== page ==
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Anglian Water targets solar installs for energy-intensive sites

Matt Pluke, energy manager at Anglian Water, said the company intended for the solar installs to build on the success it had recorded by installing combine heat and power (CHP) engines at water recycling centres. Credit: Geograph.

Matt Pluke, energy manager at Anglian Water, said the company intended for the solar installs to build on the success it had recorded by installing combine heat and power (CHP) engines at water recycling centres. Credit: Geograph.

Water utility Anglian Water has completed solar farms at five of its sites across the UK, significantly boosting on-site generation.

The firm has elected to construct ground-mount solar farms on land adjacent to its facilities in Witham, Whilton, Bedford, Lincoln and Rayleigh which will together generate around 1.8 million kWh of energy each year, equivalent to the demand of around 500 homes.

Matt Pluke, energy manager at Anglian Water, said the company intended for the solar installs to build on the success it had recorded by installing combine heat and power (CHP) engines at water recycling centres.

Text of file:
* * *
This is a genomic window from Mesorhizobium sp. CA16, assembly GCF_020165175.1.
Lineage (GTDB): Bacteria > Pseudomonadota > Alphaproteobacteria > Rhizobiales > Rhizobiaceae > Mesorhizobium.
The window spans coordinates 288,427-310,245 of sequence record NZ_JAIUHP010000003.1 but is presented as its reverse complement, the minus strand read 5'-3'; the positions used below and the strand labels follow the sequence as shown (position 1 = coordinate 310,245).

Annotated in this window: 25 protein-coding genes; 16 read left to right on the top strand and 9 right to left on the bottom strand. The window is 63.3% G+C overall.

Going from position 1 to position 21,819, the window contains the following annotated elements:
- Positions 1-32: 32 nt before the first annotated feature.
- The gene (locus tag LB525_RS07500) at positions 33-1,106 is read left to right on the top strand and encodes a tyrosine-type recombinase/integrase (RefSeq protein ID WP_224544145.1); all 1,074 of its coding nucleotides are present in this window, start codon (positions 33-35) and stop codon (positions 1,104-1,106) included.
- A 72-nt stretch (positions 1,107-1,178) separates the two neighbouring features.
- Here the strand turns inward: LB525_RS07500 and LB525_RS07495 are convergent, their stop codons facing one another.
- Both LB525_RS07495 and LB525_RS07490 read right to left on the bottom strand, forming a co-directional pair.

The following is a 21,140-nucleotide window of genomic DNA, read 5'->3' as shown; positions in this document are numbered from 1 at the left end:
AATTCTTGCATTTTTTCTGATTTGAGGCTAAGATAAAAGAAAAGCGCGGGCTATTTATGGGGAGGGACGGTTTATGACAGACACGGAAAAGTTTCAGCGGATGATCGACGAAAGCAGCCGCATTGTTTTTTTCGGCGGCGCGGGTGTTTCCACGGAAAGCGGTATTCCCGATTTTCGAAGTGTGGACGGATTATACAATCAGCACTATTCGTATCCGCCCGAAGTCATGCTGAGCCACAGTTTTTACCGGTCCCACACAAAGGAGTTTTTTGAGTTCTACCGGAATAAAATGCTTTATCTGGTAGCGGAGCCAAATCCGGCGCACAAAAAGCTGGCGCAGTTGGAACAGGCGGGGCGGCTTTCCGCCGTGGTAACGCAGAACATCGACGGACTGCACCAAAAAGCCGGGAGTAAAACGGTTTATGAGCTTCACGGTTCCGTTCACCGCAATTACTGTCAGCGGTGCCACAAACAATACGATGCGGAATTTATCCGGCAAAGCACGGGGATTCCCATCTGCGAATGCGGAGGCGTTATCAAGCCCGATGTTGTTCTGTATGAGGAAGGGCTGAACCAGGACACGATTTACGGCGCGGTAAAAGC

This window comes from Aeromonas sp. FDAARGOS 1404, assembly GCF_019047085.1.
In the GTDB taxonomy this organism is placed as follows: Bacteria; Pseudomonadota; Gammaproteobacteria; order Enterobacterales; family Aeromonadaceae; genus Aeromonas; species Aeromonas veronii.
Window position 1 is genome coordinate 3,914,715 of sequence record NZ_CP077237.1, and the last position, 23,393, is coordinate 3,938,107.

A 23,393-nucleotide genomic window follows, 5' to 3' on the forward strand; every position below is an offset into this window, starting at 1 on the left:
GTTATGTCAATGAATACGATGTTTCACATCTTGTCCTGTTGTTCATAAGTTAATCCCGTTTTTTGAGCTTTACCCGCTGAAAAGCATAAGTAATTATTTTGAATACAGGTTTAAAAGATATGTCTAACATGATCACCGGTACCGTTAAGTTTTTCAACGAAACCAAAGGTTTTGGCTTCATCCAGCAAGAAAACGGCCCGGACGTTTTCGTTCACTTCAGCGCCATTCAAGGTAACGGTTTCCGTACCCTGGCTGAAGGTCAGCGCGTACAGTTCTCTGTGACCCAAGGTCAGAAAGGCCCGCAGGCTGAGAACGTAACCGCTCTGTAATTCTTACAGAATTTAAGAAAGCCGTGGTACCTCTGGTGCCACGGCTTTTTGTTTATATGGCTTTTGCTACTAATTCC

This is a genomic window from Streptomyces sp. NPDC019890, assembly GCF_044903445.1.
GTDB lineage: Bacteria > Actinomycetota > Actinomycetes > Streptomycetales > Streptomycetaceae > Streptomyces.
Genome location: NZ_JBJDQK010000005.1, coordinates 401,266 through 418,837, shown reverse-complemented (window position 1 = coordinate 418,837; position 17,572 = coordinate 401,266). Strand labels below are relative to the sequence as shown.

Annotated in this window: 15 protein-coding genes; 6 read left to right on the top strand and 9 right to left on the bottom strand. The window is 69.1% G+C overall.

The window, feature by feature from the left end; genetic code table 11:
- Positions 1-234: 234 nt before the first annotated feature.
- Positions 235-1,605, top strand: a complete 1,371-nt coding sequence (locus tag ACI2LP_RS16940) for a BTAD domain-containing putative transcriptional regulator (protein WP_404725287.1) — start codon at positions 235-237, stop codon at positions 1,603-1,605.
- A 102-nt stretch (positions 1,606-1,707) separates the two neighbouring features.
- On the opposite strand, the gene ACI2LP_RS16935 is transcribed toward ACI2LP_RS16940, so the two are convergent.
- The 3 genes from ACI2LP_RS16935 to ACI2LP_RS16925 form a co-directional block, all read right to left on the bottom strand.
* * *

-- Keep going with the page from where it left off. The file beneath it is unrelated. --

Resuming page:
“The next step was to identify a number of energy-intensive sites where we can create clean energy from solar panels. By using this space, which would otherwise stand empty, we will be getting the best value out of the land we own, whilst reducing our carbon footprint.

“This is very exciting news for us. This is yet another way we can reduce our energy costs and reduce our impact on the climate,” he said.

Anglian Water has been particularly active on the energy management front over the course of the last five years. More than 1,000 projects have been delivered, saving the utility more than £16 million.

“We’re one of the biggest energy users here in the East of England – we need huge amounts of power to treat and recycle water, and pump it around such a geographically flat area – so we have an obligation to reduce our impact on the climate wherever we can,” Pluke added.

In particular Anglian Water has installed solar on around 1.5 acres Witham Water Recycling Centre in Chelmsford. The project is expected to generate around 250,000kWh of energy per annum, contributing nearly one fifth of the site’s total electricity demand.

However the largest development, which will see a 4.6 acre solar farm erected at the Bedford Water Recycling Centre, is to generate more than 750,000kWh of energy, equivalent to around 10% of the site’s total energy demand.